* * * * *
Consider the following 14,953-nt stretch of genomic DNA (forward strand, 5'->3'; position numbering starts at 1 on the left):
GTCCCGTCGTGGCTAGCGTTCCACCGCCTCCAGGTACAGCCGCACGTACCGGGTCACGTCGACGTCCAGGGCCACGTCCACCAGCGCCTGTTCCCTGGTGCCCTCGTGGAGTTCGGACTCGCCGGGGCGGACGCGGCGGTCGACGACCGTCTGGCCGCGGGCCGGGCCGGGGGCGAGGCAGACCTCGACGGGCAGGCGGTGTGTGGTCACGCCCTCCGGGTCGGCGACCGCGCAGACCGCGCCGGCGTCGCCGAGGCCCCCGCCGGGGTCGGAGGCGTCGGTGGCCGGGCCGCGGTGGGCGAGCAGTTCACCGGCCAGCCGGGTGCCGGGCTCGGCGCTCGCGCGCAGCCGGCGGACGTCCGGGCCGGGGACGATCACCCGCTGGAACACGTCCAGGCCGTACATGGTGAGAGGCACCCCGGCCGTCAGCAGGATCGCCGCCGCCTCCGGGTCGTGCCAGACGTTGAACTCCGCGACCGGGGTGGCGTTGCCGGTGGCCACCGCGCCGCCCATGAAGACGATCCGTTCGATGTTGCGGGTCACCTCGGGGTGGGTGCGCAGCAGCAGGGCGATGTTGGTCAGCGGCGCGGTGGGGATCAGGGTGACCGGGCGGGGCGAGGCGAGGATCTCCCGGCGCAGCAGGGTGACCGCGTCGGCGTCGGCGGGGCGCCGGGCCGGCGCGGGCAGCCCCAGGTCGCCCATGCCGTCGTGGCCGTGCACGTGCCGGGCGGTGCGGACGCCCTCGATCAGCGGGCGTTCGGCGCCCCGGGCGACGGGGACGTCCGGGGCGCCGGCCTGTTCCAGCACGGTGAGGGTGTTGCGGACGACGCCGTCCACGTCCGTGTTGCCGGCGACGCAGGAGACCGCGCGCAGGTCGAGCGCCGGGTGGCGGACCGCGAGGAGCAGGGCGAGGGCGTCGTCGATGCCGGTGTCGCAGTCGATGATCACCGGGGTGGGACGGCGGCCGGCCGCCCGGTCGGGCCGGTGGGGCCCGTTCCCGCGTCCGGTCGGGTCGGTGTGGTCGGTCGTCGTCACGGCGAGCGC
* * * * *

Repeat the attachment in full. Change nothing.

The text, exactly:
Consider the following 14,953-nt stretch of genomic DNA (forward strand, 5'->3'; position numbering starts at 1 on the left):
GTCCCGTCGTGGCTAGCGTTCCACCGCCTCCAGGTACAGCCGCACGTACCGGGTCACGTCGACGTCCAGGGCCACGTCCACCAGCGCCTGTTCCCTGGTGCCCTCGTGGAGTTCGGACTCGCCGGGGCGGACGCGGCGGTCGACGACCGTCTGGCCGCGGGCCGGGCCGGGGGCGAGGCAGACCTCGACGGGCAGGCGGTGTGTGGTCACGCCCTCCGGGTCGGCGACCGCGCAGACCGCGCCGGCGTCGCCGAGGCCCCCGCCGGGGTCGGAGGCGTCGGTGGCCGGGCCGCGGTGGGCGAGCAGTTCACCGGCCAGCCGGGTGCCGGGCTCGGCGCTCGCGCGCAGCCGGCGGACGTCCGGGCCGGGGACGATCACCCGCTGGAACACGTCCAGGCCGTACATGGTGAGAGGCACCCCGGCCGTCAGCAGGATCGCCGCCGCCTCCGGGTCGTGCCAGACGTTGAACTCCGCGACCGGGGTGGCGTTGCCGGTGGCCACCGCGCCGCCCATGAAGACGATCCGTTCGATGTTGCGGGTCACCTCGGGGTGGGTGCGCAGCAGCAGGGCGATGTTGGTCAGCGGCGCGGTGGGGATCAGGGTGACCGGGCGGGGCGAGGCGAGGATCTCCCGGCGCAGCAGGGTGACCGCGTCGGCGTCGGCGGGGCGCCGGGCCGGCGCGGGCAGCCCCAGGTCGCCCATGCCGTCGTGGCCGTGCACGTGCCGGGCGGTGCGGACGCCCTCGATCAGCGGGCGTTCGGCGCCCCGGGCGACGGGGACGTCCGGGGCGCCGGCCTGTTCCAGCACGGTGAGGGTGTTGCGGACGACGCCGTCCACGTCCGTGTTGCCGGCGACGCAGGAGACCGCGCGCAGGTCGAGCGCCGGGTGGCGGACCGCGAGGAGCAGGGCGAGGGCGTCGTCGATGCCGGTGTCGCAGTCGATGATCACCGGGGTGGGACGGCGGCCGGCCGCCCGGTCGGGCCGGTGGGGCCCGTTCCCGCGTCCGGTCGGGTCGGTGTGGTCGGTCGTCGTCACGGCGAGCGC